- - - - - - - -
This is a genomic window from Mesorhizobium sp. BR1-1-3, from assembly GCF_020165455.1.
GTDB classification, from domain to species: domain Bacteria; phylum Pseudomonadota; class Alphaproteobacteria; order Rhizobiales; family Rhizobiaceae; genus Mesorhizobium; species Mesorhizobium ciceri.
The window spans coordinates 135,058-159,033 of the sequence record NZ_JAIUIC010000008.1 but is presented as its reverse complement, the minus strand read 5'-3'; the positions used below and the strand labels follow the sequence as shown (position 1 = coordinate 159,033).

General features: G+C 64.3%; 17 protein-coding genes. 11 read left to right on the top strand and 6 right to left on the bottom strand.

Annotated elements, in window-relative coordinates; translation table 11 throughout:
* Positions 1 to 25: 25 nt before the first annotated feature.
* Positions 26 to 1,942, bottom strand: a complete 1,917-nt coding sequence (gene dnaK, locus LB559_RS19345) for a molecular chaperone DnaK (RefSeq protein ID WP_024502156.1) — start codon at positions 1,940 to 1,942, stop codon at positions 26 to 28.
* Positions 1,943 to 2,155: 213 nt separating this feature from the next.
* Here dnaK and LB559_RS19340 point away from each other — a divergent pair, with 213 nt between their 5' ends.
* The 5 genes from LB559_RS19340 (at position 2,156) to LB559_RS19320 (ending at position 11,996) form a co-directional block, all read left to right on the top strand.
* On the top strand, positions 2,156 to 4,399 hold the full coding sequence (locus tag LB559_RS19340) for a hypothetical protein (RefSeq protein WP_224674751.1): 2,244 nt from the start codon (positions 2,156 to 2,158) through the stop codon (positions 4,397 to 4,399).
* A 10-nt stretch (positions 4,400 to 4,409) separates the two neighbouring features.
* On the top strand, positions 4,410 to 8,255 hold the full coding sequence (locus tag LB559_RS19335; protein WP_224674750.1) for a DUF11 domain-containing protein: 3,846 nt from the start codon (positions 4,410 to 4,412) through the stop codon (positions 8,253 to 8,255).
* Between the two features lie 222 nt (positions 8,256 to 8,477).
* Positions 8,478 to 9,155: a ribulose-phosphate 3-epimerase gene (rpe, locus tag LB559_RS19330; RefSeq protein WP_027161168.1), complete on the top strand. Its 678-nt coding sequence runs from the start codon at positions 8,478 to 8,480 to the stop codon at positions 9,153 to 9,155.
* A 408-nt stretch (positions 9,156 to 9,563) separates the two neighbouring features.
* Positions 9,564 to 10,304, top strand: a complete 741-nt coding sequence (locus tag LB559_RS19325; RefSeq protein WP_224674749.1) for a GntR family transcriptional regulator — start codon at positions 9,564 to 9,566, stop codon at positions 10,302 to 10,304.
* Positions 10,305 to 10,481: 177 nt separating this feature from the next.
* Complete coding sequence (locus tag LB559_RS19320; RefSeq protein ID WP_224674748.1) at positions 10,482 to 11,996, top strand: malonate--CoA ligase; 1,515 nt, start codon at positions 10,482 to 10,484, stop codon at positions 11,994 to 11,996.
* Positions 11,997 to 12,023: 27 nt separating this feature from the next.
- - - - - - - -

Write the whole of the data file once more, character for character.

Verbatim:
This is a genomic window from Mesorhizobium sp. BR1-1-3, from assembly GCF_020165455.1.
GTDB classification, from domain to species: domain Bacteria; phylum Pseudomonadota; class Alphaproteobacteria; order Rhizobiales; family Rhizobiaceae; genus Mesorhizobium; species Mesorhizobium ciceri.
The window spans coordinates 135,058-159,033 of the sequence record NZ_JAIUIC010000008.1 but is presented as its reverse complement, the minus strand read 5'-3'; the positions used below and the strand labels follow the sequence as shown (position 1 = coordinate 159,033).

General features: G+C 64.3%; 17 protein-coding genes. 11 read left to right on the top strand and 6 right to left on the bottom strand.

Annotated elements, in window-relative coordinates; translation table 11 throughout:
* Positions 1 to 25: 25 nt before the first annotated feature.
* Positions 26 to 1,942, bottom strand: a complete 1,917-nt coding sequence (gene dnaK, locus LB559_RS19345) for a molecular chaperone DnaK (RefSeq protein ID WP_024502156.1) — start codon at positions 1,940 to 1,942, stop codon at positions 26 to 28.
* Positions 1,943 to 2,155: 213 nt separating this feature from the next.
* Here dnaK and LB559_RS19340 point away from each other — a divergent pair, with 213 nt between their 5' ends.
* The 5 genes from LB559_RS19340 (at position 2,156) to LB559_RS19320 (ending at position 11,996) form a co-directional block, all read left to right on the top strand.
* On the top strand, positions 2,156 to 4,399 hold the full coding sequence (locus tag LB559_RS19340) for a hypothetical protein (RefSeq protein WP_224674751.1): 2,244 nt from the start codon (positions 2,156 to 2,158) through the stop codon (positions 4,397 to 4,399).
* A 10-nt stretch (positions 4,400 to 4,409) separates the two neighbouring features.
* On the top strand, positions 4,410 to 8,255 hold the full coding sequence (locus tag LB559_RS19335; protein WP_224674750.1) for a DUF11 domain-containing protein: 3,846 nt from the start codon (positions 4,410 to 4,412) through the stop codon (positions 8,253 to 8,255).
* Between the two features lie 222 nt (positions 8,256 to 8,477).
* Positions 8,478 to 9,155: a ribulose-phosphate 3-epimerase gene (rpe, locus tag LB559_RS19330; RefSeq protein WP_027161168.1), complete on the top strand. Its 678-nt coding sequence runs from the start codon at positions 8,478 to 8,480 to the stop codon at positions 9,153 to 9,155.
* A 408-nt stretch (positions 9,156 to 9,563) separates the two neighbouring features.
* Positions 9,564 to 10,304, top strand: a complete 741-nt coding sequence (locus tag LB559_RS19325; RefSeq protein WP_224674749.1) for a GntR family transcriptional regulator — start codon at positions 9,564 to 9,566, stop codon at positions 10,302 to 10,304.
* Positions 10,305 to 10,481: 177 nt separating this feature from the next.
* Complete coding sequence (locus tag LB559_RS19320; RefSeq protein ID WP_224674748.1) at positions 10,482 to 11,996, top strand: malonate--CoA ligase; 1,515 nt, start codon at positions 10,482 to 10,484, stop codon at positions 11,994 to 11,996.
* Positions 11,997 to 12,023: 27 nt separating this feature from the next.